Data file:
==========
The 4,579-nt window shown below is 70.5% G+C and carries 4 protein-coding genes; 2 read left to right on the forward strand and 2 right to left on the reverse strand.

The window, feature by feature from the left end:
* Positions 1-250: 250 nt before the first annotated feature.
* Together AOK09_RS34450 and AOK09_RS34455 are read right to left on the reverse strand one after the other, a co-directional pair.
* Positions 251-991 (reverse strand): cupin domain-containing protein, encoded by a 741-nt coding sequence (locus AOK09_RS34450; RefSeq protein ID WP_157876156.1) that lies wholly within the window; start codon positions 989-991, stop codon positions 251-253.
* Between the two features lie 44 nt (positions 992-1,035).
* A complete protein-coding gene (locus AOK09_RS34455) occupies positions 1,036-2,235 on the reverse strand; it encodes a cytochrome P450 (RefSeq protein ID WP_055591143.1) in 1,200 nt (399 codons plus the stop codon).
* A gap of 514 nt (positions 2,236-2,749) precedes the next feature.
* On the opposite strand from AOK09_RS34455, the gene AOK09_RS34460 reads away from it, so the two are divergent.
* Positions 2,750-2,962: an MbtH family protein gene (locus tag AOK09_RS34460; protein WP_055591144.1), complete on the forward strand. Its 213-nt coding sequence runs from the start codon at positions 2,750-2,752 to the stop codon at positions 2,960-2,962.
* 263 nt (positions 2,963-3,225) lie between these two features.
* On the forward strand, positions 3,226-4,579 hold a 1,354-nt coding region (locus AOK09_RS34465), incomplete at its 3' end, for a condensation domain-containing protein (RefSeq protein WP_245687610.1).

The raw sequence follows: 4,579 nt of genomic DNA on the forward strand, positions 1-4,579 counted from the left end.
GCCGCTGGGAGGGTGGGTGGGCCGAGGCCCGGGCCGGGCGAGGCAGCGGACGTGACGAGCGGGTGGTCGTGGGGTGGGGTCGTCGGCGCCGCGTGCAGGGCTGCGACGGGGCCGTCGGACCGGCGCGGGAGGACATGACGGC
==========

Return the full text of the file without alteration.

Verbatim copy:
The 4,579-nt window shown below is 70.5% G+C and carries 4 protein-coding genes; 2 read left to right on the forward strand and 2 right to left on the reverse strand.

The window, feature by feature from the left end:
* Positions 1-250: 250 nt before the first annotated feature.
* Together AOK09_RS34450 and AOK09_RS34455 are read right to left on the reverse strand one after the other, a co-directional pair.
* Positions 251-991 (reverse strand): cupin domain-containing protein, encoded by a 741-nt coding sequence (locus AOK09_RS34450; RefSeq protein ID WP_157876156.1) that lies wholly within the window; start codon positions 989-991, stop codon positions 251-253.
* Between the two features lie 44 nt (positions 992-1,035).
* A complete protein-coding gene (locus AOK09_RS34455) occupies positions 1,036-2,235 on the reverse strand; it encodes a cytochrome P450 (RefSeq protein ID WP_055591143.1) in 1,200 nt (399 codons plus the stop codon).
* A gap of 514 nt (positions 2,236-2,749) precedes the next feature.
* On the opposite strand from AOK09_RS34455, the gene AOK09_RS34460 reads away from it, so the two are divergent.
* Positions 2,750-2,962: an MbtH family protein gene (locus tag AOK09_RS34460; protein WP_055591144.1), complete on the forward strand. Its 213-nt coding sequence runs from the start codon at positions 2,750-2,752 to the stop codon at positions 2,960-2,962.
* 263 nt (positions 2,963-3,225) lie between these two features.
* On the forward strand, positions 3,226-4,579 hold a 1,354-nt coding region (locus AOK09_RS34465), incomplete at its 3' end, for a condensation domain-containing protein (RefSeq protein WP_245687610.1).

The raw sequence follows: 4,579 nt of genomic DNA on the forward strand, positions 1-4,579 counted from the left end.
GCCGCTGGGAGGGTGGGTGGGCCGAGGCCCGGGCCGGGCGAGGCAGCGGACGTGACGAGCGGGTGGTCGTGGGGTGGGGTCGTCGGCGCCGCGTGCAGGGCTGCGACGGGGCCGTCGGACCGGCGCGGGAGGACATGACGGC